What can you all report from the indie scene frontlines of Olympia, as of lately?

You know Olympia has changed a lot over the last decade. I am sure that perception will differ; it's kind of in the eye of the beholder. But I can say that there are SOOOOOOO many bands. You got to think the city of Olympia only has about 50,000 people. Think about how small that is compared to the musical output – the good musical output that gets attention on a global scale, it's astonishing. The thing about contemporary Olympia is there are so many little “mini-scenes”. The K Records scene is entirely different than the Perennial Records scene, or the Rvivr bands, or the garage bands. They are all these tiny pockets of resistance that make up a bigger identity as a hole. This is nothing novel to someone in a big city – but take that formula in a town like, say Medford, Ore. or Troy, NY it's kind of intense.

What's the next move for Happy Noose?

Happy Noose has a second EP from the same session as Amagosa, “Haunted” which will come out early next year. We are currently working on a full-length with frequent collaborators and friends like Derek M. Johnson, You Are Plural's Jen Grady, and Jon Hanna from Broken Water. We are recording with Matt Buscher in Olympia. In Feb. we are doing a mini tour of Canada and the northwest. In March more west coast dates leading up to SXSW. So it really is a good winter for us to focus on the recording end of things before we start hitting touring more.

Amagosa is available now via Bandcamp.

Brooklyn's Indyns are the creative duo of Billy Muncy and Ron Boling, who are proud to bring you the premiere of their new single “How Did We Get From Sex to Gambling”. Fresh from a CMJ appearance at Passenger Bar, the group has found themselves tightening up as a two piece that makes music for midnight conversations and aimless, endless car rides into the thick of night. The drum machine begins first, thus propelling the first wave of synths and looping guitar riffs. As more keyboards join in on the action, Billy adds vocals moaning with utterances of urgency to the electronic aura that him and Ron keep in a state of constant dynamic tension.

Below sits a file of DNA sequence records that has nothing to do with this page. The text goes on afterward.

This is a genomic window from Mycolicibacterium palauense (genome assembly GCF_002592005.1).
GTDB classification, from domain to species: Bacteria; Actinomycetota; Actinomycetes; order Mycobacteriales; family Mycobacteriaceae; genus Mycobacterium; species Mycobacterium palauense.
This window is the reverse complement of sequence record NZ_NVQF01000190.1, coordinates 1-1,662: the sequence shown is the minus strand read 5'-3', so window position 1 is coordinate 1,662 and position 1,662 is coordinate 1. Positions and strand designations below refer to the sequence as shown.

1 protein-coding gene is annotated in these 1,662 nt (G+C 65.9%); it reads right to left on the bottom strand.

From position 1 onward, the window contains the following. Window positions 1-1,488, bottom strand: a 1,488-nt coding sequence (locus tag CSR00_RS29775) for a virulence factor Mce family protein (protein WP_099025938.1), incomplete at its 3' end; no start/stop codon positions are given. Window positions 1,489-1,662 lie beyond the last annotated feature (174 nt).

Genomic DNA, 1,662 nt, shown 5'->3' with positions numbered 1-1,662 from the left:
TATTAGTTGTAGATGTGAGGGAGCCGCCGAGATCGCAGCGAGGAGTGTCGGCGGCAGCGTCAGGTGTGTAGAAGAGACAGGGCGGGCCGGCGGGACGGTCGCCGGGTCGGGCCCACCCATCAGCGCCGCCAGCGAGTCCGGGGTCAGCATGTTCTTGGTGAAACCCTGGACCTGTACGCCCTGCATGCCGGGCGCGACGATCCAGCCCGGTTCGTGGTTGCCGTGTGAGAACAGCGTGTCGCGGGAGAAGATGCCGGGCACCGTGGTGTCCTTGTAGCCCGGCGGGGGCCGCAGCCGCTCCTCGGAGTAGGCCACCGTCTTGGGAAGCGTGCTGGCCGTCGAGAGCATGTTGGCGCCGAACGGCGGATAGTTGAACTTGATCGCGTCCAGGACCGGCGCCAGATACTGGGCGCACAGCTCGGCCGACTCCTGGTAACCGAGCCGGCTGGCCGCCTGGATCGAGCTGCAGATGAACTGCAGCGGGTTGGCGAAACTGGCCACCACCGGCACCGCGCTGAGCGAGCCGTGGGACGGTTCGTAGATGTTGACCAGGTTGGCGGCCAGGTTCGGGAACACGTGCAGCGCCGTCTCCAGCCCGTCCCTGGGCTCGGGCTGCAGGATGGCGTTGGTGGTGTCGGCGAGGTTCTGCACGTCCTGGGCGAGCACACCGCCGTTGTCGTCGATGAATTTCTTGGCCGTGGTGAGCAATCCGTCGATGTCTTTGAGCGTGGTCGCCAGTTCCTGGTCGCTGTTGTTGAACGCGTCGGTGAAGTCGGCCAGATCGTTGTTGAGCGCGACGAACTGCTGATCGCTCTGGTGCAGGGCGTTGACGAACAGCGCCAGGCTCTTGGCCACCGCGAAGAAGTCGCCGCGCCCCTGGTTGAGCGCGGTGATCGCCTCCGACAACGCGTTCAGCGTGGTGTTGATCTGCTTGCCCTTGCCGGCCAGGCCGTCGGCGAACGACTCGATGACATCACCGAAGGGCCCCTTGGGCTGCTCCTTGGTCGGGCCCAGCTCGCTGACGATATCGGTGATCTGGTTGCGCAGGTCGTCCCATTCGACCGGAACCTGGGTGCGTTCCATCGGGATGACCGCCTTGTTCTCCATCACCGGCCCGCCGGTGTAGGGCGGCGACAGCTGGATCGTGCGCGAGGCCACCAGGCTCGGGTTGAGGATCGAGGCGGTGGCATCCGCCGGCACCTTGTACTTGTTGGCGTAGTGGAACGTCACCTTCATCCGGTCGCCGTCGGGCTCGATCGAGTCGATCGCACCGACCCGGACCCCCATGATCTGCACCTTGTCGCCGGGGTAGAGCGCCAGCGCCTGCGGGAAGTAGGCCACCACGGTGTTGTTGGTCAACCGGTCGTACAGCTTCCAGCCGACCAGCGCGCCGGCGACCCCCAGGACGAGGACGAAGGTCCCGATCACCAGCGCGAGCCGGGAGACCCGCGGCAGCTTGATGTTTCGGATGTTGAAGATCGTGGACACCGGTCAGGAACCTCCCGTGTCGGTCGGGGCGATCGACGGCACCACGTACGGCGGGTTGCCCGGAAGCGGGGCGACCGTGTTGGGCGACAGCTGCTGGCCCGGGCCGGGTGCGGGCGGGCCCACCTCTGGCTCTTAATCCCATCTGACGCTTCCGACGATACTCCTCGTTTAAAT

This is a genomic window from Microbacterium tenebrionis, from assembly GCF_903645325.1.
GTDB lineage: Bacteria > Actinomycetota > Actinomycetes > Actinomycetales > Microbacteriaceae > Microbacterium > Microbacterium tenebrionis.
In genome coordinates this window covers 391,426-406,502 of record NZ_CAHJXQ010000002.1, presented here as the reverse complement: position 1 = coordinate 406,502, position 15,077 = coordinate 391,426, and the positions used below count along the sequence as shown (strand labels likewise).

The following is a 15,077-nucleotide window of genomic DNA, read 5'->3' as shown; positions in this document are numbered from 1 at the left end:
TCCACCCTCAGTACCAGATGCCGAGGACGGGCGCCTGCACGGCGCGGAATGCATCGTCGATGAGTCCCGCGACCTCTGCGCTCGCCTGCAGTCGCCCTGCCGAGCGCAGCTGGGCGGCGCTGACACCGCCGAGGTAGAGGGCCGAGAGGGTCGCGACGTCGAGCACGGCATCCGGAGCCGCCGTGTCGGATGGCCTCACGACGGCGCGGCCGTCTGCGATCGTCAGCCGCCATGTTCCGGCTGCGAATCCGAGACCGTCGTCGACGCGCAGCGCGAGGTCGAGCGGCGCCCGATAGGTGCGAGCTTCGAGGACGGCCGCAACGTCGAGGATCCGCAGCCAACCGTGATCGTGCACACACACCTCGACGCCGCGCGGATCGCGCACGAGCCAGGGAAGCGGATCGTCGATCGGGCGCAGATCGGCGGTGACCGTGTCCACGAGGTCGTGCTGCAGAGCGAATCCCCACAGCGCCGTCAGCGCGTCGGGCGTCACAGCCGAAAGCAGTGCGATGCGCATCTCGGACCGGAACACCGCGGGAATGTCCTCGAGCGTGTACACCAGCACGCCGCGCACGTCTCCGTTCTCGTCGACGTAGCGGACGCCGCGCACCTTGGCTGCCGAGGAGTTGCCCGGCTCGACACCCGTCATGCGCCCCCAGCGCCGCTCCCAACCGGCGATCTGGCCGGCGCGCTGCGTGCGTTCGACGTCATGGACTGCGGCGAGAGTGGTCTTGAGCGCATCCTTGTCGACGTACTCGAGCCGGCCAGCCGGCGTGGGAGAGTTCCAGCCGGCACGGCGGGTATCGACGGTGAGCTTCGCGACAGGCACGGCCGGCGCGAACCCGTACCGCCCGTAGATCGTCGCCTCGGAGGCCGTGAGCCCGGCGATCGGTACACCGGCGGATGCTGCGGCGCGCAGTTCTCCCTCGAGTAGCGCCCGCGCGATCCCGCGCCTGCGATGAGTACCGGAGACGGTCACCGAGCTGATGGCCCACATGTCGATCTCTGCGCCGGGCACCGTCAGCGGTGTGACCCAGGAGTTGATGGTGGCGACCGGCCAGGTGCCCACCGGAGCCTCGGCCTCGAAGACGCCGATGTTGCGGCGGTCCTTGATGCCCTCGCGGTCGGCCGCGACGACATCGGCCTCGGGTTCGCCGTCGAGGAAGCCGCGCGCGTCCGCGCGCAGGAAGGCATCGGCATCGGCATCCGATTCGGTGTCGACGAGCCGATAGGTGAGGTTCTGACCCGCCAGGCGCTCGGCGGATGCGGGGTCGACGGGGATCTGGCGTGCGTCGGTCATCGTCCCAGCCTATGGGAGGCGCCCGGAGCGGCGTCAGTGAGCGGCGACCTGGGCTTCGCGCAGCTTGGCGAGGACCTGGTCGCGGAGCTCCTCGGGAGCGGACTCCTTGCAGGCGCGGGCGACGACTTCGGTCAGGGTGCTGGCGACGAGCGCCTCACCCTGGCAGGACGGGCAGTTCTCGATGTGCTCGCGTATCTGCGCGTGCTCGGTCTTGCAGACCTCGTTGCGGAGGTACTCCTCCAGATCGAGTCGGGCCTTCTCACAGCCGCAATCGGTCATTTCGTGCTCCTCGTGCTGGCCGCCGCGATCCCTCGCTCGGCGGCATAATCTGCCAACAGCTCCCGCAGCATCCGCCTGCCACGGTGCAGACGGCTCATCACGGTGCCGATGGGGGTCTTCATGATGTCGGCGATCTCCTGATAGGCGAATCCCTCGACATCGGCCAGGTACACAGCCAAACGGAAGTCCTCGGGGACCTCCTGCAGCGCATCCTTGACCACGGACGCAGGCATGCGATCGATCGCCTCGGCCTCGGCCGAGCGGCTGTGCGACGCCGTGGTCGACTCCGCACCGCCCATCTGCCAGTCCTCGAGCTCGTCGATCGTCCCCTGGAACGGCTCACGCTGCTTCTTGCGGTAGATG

The lustful hormones of “HDWGFSTG” are bridged by the 80s dance night leanings and bedroom ballets. The percussive rhythm cuts up the carpet down to the ballroom wooden floors by the key to chord companionship. The vocals steal the song away from the dance floor's soft ear whispers to the far off corners of the club, or clandestine destinations of undisclosed locations that involve the utmost discretion of undisclosed loverly pairs.

This week we caught up with Billy and Ron to talk about their new single, “How Did We Go From Sex to Gambling”, sex and floor poker, band histories, bonding over Deftones, and more.

First, how did you two meet?

Me and Billy met in high school. I had just gotten heavy into napster music downloads and found all these Deftones B-Sides and Team Sleep demos and had made a cd of it. I didnt know anyone else in my shitty
little high school in rural Arkansas liked the Deftones. Then I see Billy in a Deftones shirt and I gave him the cd. We have been friends ever since.

How did Indyns become an audio thing?

Indyns has been an ever changing organism for a long time. We have finally found the right line up of songcraft and also live support that we need to make the music we want to make.